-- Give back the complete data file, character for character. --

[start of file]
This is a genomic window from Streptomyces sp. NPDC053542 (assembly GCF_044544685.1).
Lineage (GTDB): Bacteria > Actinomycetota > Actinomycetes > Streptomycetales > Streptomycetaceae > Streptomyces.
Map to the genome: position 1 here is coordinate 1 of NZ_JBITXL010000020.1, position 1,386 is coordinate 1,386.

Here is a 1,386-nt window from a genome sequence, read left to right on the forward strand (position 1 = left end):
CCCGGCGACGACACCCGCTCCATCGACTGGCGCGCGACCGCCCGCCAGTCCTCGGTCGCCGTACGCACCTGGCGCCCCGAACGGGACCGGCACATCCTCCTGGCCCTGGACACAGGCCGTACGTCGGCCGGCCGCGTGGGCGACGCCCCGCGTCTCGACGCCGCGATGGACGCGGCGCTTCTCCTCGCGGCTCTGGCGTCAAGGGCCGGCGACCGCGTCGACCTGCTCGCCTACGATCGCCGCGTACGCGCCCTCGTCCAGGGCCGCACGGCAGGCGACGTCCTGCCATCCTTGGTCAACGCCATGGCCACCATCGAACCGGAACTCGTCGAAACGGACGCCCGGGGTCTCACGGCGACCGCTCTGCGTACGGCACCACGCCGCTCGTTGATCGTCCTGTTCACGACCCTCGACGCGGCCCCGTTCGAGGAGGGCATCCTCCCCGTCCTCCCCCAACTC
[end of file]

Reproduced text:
This is a genomic window from Streptomyces sp. NPDC053542 (assembly GCF_044544685.1).
Lineage (GTDB): Bacteria > Actinomycetota > Actinomycetes > Streptomycetales > Streptomycetaceae > Streptomyces.
Map to the genome: position 1 here is coordinate 1 of NZ_JBITXL010000020.1, position 1,386 is coordinate 1,386.

Here is a 1,386-nt window from a genome sequence, read left to right on the forward strand (position 1 = left end):
CCCGGCGACGACACCCGCTCCATCGACTGGCGCGCGACCGCCCGCCAGTCCTCGGTCGCCGTACGCACCTGGCGCCCCGAACGGGACCGGCACATCCTCCTGGCCCTGGACACAGGCCGTACGTCGGCCGGCCGCGTGGGCGACGCCCCGCGTCTCGACGCCGCGATGGACGCGGCGCTTCTCCTCGCGGCTCTGGCGTCAAGGGCCGGCGACCGCGTCGACCTGCTCGCCTACGATCGCCGCGTACGCGCCCTCGTCCAGGGCCGCACGGCAGGCGACGTCCTGCCATCCTTGGTCAACGCCATGGCCACCATCGAACCGGAACTCGTCGAAACGGACGCCCGGGGTCTCACGGCGACCGCTCTGCGTACGGCACCACGCCGCTCGTTGATCGTCCTGTTCACGACCCTCGACGCGGCCCCGTTCGAGGAGGGCATCCTCCCCGTCCTCCCCCAACTC